Monday, May 09, 2016

"Who is going" versus "who are going"

(Grammar Questions I Couldn't Answer)

This question came out of a grammar exercise from Life Elementary Textbook, p. 97.  In the exercise, the students had to put the verb into the present continuous form.  The context was a telephone conversation.  The question was:

Sorry, who _____ (speaking)?

The correct answer, of course, is "Who is speaking?"

One student was confused, and asked if it shouldn't be "Who are speaking?" because "who" in this sentence is synonymous with the listener, and so should take the second person form, not the third person.
 "Who is speaking?" really means "who are you that is speaking?" and the pronoun "you" of course always takes the auxiliary "are".

No, no, I started to explain, "who" always takes the third person verb.  But in the middle of my explanation, I suddenly realized this wasn't true.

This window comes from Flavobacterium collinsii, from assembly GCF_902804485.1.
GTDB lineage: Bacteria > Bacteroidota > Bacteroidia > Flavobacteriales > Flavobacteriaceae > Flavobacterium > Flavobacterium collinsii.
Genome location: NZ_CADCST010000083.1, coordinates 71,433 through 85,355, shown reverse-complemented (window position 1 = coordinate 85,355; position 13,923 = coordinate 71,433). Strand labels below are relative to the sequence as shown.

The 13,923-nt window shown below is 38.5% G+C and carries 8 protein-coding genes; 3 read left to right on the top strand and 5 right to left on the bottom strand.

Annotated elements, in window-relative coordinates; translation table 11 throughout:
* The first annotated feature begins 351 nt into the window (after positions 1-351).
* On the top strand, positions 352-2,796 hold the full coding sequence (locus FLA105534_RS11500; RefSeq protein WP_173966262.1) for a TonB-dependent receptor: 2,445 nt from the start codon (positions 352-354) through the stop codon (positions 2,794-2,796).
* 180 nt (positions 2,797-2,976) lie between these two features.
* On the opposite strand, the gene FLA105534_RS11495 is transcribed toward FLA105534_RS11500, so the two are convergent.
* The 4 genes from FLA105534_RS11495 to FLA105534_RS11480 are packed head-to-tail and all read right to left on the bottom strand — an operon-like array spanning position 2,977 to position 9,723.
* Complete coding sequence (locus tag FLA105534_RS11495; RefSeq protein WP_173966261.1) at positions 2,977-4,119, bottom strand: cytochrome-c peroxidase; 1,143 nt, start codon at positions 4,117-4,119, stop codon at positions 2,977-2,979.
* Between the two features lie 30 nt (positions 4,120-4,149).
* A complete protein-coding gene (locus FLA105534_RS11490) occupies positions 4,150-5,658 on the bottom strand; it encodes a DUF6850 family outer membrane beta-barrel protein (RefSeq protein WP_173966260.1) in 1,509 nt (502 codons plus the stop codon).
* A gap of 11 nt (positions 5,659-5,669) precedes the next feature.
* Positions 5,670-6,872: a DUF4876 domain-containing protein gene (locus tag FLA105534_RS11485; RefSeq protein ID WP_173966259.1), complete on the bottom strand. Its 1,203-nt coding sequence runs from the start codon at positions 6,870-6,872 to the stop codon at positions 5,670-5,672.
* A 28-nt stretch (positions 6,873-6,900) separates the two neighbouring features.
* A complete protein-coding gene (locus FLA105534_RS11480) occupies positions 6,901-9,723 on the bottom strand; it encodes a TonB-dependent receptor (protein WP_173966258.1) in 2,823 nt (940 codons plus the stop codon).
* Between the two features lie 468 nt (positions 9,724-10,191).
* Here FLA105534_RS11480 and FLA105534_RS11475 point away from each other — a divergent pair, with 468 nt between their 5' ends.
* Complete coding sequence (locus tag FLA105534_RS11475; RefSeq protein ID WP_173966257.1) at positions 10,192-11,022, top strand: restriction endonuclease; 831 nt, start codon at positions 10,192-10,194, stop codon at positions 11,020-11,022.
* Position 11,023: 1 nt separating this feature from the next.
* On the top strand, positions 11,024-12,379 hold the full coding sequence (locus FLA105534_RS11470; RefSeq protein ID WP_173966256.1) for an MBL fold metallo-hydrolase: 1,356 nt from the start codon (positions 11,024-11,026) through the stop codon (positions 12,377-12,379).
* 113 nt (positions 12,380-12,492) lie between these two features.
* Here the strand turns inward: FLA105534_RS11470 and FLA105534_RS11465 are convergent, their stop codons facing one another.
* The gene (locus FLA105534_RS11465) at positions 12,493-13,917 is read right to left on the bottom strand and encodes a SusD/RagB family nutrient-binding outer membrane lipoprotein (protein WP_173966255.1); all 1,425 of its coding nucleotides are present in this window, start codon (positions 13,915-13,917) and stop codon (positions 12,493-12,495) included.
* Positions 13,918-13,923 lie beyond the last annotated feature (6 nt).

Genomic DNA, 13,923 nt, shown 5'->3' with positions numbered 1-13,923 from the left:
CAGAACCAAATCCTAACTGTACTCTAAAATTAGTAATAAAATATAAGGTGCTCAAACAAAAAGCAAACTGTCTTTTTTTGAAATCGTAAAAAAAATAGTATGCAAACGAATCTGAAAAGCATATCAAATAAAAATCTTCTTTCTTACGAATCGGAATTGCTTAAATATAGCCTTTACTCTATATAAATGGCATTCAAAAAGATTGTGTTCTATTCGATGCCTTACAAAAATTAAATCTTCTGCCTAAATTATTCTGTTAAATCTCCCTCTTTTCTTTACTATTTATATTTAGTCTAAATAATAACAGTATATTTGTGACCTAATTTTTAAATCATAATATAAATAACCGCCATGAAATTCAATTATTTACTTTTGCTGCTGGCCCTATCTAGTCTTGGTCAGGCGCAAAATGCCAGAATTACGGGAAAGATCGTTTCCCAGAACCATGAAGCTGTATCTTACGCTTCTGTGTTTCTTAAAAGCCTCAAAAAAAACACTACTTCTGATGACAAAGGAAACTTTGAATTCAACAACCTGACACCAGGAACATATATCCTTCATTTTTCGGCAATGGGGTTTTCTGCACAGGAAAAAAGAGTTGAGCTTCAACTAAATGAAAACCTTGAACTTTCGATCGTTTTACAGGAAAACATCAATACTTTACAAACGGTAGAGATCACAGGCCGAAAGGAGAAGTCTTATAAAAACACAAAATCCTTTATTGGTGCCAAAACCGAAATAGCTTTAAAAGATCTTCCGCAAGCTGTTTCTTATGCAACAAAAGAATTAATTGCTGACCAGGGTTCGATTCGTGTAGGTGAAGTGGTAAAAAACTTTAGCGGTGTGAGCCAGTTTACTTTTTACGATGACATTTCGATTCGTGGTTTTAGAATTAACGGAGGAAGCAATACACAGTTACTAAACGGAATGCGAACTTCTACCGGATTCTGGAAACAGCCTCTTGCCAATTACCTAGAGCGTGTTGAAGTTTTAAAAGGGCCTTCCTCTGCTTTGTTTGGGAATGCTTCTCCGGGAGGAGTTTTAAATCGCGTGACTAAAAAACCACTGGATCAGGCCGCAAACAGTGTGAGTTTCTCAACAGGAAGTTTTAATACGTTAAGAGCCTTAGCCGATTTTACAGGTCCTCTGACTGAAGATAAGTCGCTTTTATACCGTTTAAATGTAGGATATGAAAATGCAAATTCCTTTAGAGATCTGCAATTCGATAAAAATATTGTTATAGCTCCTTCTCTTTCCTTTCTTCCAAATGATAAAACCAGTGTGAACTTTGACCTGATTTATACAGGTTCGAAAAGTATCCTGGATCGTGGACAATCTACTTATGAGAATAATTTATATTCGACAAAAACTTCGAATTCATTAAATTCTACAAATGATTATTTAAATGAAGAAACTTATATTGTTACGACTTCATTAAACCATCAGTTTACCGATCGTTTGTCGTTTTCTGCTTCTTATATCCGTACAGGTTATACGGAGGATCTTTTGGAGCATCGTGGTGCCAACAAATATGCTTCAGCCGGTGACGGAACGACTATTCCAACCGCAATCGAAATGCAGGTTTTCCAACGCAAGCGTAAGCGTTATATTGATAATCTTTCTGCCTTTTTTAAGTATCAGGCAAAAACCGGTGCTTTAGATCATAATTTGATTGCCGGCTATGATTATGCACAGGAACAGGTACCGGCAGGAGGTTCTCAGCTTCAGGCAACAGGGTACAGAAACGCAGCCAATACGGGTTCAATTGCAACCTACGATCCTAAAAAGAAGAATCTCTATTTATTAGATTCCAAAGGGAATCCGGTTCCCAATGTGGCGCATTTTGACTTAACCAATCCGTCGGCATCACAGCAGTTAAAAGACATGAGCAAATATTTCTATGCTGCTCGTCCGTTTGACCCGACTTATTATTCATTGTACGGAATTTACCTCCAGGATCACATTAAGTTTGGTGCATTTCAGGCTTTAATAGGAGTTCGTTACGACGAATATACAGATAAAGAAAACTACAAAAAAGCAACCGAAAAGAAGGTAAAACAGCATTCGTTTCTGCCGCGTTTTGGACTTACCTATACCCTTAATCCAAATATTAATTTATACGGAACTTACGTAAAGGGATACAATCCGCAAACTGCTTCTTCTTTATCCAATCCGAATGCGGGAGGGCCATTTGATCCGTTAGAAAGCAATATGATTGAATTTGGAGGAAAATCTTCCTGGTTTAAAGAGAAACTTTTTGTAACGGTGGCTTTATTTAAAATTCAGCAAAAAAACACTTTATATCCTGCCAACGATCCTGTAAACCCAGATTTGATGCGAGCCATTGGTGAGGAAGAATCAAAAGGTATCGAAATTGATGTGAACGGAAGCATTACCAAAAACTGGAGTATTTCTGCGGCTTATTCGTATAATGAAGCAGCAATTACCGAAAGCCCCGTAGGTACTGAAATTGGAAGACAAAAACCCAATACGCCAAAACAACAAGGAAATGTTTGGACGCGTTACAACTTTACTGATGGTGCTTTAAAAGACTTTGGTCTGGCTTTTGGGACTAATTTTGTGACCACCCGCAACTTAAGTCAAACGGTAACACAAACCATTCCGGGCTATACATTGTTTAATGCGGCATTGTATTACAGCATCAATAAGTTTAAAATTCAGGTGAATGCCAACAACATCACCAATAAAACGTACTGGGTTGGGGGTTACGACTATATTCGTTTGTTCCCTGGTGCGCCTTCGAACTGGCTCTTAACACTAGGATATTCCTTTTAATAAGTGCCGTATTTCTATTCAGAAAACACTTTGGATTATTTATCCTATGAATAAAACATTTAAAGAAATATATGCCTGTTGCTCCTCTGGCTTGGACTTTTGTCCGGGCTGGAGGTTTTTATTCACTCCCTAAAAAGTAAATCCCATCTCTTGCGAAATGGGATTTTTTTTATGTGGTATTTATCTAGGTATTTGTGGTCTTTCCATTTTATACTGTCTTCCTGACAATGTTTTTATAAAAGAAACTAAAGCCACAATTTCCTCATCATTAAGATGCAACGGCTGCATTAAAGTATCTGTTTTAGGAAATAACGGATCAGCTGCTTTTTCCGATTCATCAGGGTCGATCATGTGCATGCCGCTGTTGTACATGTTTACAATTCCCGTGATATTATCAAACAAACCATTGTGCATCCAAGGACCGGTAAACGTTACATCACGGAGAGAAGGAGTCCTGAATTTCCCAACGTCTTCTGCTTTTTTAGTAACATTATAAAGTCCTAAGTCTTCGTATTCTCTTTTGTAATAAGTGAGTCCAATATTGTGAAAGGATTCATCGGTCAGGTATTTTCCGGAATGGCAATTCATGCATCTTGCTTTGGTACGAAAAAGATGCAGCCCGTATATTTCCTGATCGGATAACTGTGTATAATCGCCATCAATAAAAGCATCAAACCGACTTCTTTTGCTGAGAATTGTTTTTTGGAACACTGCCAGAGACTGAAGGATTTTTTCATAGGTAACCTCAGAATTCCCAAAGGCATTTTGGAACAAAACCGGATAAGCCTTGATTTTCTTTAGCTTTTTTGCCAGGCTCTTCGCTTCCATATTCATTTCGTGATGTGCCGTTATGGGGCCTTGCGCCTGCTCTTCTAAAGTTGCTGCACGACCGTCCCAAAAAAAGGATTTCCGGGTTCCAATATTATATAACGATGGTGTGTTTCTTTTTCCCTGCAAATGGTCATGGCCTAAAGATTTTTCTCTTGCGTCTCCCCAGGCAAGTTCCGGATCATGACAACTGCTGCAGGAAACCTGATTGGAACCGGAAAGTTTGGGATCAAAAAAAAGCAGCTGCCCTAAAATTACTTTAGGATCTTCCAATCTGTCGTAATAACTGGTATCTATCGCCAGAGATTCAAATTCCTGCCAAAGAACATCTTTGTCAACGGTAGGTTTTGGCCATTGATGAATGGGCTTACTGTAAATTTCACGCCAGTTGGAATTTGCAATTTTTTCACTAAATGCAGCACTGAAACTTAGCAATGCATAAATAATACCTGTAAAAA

The pronoun "who" can be used with either "is" or "are" or "am" depending on what "who" is referring to, right?
That is, you can say, "Who are they?" if "who" refers to a plural number.
 But you can also say "Who is he?" when who refers to a singular number.
Or "Who am I?"

But then, you can't say: "Who are going out tonight?"  Right?  I mean, that just sounds wrong, doesn't it?  You would have to say, "Who is going out tonight?", even if "who" in this case is referring to multiple people.

Later, I asked this question around the teachers' room.  One of my colleagues from the American South suggested a variant "Who all is going out tonight?" (or  "Who all's going out tonight?" in the contracted form) but this is still the same problem of "is" being used to refer to a plural subject, right?

What's going on here?

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